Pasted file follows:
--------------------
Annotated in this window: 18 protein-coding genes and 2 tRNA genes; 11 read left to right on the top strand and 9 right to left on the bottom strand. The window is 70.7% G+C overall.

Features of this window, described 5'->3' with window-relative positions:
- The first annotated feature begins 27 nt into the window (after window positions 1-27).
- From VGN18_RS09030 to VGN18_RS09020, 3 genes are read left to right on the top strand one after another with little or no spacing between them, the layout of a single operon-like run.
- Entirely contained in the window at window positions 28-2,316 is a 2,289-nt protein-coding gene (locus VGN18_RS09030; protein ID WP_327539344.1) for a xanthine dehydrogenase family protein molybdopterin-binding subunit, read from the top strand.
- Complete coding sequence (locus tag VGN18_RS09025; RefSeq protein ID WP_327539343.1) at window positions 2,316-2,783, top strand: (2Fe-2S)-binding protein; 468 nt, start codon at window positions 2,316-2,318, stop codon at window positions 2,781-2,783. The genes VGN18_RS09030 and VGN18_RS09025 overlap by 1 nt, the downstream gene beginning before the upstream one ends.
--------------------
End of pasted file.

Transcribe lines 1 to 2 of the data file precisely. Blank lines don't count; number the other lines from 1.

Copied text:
Annotated in this window: 18 protein-coding genes and 2 tRNA genes; 11 read left to right on the top strand and 9 right to left on the bottom strand. The window is 70.7% G+C overall.

Features of this window, described 5'->3' with window-relative positions: